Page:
Living With the Orange Sulfur

Orange Sulfur Butterfly

Orange Sulfur Butterfly

Like the cabbage white butterfly, the orange sulfur or alfalfa butterfly, Colias eurytheme, will fly until late autumn. The caterpillars feed on alfalfa, clover and other plants in the pea family that remain green long into the fall. They can be seen visiting fall flowers near agricultural areas.  The butterfly at left was in Prophetstown State Park.  Occasionally, large populations will occur and damage alfalfa fields, but caterpillars are susceptible to diseases and parasitoids which prevent populations from reaching damaging levels.

About jjneal

Jonathan Neal is an Associate Professor of Entomology at Purdue University and author of the textbook, Living With Insects (2010). This blog is a forum to communicate about the intersection of insects with people and policy. This is a personal blog. The opinions and materials posted here are those of the author and are in no way connected with those of my employer.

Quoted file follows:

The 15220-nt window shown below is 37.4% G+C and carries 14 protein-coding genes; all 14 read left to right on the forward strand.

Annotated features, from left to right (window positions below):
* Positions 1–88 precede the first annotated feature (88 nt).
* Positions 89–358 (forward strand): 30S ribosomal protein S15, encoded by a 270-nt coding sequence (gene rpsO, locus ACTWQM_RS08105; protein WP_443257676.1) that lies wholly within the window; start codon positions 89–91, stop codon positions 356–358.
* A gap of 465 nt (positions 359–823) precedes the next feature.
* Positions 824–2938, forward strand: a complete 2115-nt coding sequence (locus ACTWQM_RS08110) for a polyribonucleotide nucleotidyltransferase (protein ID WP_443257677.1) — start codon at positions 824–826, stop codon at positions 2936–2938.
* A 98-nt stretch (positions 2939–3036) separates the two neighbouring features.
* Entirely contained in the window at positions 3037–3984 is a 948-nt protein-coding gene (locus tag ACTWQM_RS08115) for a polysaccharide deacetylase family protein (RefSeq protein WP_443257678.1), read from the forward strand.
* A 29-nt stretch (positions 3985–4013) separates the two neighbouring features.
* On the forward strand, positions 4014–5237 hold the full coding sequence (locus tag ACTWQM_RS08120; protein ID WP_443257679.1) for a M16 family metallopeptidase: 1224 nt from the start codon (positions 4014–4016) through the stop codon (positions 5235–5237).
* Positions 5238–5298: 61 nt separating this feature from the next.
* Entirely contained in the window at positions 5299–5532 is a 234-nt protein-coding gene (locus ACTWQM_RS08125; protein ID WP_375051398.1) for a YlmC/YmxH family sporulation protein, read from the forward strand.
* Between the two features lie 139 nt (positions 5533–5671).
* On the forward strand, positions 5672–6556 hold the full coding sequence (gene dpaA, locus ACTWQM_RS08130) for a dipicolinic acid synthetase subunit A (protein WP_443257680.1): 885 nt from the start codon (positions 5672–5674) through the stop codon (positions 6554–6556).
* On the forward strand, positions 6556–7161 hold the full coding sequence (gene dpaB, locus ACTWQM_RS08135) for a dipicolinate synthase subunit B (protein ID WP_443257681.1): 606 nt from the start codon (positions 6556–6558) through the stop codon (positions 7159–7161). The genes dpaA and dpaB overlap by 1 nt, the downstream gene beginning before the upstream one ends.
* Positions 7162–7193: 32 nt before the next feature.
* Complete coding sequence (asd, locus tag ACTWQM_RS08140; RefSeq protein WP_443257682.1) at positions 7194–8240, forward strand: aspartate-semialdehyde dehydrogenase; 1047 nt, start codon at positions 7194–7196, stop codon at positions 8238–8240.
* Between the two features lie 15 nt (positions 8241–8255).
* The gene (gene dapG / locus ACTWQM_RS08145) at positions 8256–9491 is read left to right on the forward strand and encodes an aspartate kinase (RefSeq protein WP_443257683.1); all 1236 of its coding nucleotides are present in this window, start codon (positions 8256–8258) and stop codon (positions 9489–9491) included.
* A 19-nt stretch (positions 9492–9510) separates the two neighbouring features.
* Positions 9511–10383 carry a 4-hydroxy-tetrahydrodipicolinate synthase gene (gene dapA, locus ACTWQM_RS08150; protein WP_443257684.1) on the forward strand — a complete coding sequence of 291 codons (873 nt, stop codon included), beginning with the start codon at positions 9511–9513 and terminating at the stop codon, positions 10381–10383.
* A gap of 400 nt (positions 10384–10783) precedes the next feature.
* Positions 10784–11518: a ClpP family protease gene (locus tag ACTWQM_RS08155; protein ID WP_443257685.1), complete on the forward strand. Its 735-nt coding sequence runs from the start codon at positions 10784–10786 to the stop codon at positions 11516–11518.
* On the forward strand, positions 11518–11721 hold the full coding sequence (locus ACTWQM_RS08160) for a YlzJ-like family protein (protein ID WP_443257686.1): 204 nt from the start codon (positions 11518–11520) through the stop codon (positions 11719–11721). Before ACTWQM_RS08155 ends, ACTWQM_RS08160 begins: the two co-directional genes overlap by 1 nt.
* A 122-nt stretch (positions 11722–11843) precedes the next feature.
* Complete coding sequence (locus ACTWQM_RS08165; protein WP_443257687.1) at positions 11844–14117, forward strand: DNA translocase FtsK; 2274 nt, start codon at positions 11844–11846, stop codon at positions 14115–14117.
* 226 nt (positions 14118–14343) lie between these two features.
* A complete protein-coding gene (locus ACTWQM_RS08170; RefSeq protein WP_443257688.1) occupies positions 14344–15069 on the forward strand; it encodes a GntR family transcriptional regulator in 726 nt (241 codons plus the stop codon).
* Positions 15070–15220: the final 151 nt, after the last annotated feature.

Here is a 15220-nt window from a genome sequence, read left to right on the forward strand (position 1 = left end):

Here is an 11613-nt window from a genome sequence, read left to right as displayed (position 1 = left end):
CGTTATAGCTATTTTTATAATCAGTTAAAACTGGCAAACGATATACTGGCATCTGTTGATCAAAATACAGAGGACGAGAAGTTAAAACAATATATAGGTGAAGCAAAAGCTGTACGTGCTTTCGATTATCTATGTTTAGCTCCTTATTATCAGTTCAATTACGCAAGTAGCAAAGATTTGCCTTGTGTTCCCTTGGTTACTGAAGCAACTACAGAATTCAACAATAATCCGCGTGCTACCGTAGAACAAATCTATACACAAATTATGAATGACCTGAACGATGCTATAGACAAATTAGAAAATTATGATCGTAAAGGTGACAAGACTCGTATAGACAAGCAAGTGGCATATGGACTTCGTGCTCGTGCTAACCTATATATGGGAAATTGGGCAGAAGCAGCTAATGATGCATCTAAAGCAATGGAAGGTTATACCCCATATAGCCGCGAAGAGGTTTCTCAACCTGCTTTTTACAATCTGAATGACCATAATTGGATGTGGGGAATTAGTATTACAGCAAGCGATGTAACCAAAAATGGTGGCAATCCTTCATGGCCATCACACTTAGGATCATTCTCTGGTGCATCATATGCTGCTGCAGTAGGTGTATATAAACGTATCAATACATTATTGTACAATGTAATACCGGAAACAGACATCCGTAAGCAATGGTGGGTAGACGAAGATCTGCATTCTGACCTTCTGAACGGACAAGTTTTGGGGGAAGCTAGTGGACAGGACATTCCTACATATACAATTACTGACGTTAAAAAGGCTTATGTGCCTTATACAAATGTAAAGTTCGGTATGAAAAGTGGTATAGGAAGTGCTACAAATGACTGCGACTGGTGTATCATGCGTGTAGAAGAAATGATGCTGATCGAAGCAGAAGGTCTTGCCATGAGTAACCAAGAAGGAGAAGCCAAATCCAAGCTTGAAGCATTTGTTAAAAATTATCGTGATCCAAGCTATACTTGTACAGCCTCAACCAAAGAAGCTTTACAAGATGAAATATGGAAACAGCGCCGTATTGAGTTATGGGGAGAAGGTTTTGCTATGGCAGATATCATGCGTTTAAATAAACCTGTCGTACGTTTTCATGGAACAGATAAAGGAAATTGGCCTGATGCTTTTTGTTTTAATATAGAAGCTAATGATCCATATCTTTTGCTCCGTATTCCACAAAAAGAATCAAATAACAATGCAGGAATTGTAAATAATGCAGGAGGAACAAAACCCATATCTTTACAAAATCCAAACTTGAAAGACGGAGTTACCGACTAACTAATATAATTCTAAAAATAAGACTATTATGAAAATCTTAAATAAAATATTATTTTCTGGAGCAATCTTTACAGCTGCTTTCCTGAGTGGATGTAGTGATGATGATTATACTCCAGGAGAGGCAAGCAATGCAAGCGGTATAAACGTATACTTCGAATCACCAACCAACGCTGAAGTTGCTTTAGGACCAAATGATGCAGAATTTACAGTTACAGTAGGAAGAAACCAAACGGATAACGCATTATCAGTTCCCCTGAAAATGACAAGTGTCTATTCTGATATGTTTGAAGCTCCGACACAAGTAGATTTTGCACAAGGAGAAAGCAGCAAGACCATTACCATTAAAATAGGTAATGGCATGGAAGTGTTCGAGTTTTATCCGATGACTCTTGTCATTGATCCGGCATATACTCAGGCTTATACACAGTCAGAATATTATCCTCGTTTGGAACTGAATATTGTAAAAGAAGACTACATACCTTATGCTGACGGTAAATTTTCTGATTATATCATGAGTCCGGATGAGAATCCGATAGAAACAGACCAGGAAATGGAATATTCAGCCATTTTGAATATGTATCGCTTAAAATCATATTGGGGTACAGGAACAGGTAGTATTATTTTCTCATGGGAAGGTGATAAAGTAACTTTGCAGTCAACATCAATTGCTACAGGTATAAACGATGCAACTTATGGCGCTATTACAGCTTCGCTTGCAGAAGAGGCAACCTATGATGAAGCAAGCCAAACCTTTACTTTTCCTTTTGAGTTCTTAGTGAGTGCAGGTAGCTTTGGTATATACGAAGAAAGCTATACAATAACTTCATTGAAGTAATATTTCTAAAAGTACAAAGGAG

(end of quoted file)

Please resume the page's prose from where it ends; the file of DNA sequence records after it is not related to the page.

This entry was posted in by jjneal, Environment. Bookmark the permalink.

One Response to Living With the Orange Sulfur

  1. Pingback: Living With the Orange Sulfur | Living With Insects Blog

Leave a Reply

Fill in your details below or click an icon to log in:

WordPress.com Logo

You are commenting using your WordPress.com account. Log Out / Change )

Twitter picture

You are commenting using your Twitter account. Log Out / Change )

Facebook photo

You are commenting using your Facebook account. Log Out / Change )

Google+ photo

You are commenting using your Google+ account. Log Out / Change )

Connecting to %s